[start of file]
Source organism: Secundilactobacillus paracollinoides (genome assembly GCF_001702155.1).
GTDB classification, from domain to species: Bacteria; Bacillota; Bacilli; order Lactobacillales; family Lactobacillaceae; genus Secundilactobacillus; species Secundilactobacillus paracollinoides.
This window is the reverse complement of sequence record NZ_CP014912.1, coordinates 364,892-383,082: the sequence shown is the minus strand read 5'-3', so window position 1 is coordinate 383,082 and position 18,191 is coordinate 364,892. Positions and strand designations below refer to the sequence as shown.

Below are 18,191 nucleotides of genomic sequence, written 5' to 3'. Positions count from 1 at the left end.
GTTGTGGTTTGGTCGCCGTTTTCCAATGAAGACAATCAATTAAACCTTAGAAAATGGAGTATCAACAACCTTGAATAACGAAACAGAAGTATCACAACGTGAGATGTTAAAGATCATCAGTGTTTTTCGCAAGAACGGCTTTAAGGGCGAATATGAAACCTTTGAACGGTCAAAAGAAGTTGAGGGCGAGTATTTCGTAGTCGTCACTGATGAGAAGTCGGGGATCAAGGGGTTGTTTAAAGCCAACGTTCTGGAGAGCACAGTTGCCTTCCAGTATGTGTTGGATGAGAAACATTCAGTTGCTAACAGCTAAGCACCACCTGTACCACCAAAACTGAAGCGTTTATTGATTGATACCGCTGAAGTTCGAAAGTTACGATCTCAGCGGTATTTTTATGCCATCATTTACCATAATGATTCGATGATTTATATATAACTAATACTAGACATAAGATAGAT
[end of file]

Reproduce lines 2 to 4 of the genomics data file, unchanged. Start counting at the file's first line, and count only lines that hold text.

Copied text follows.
GTDB classification, from domain to species: Bacteria; Bacillota; Bacilli; order Lactobacillales; family Lactobacillaceae; genus Secundilactobacillus; species Secundilactobacillus paracollinoides.
This window is the reverse complement of sequence record NZ_CP014912.1, coordinates 364,892-383,082: the sequence shown is the minus strand read 5'-3', so window position 1 is coordinate 383,082 and position 18,191 is coordinate 364,892. Positions and strand designations below refer to the sequence as shown.

Below are 18,191 nucleotides of genomic sequence, written 5' to 3'. Positions count from 1 at the left end.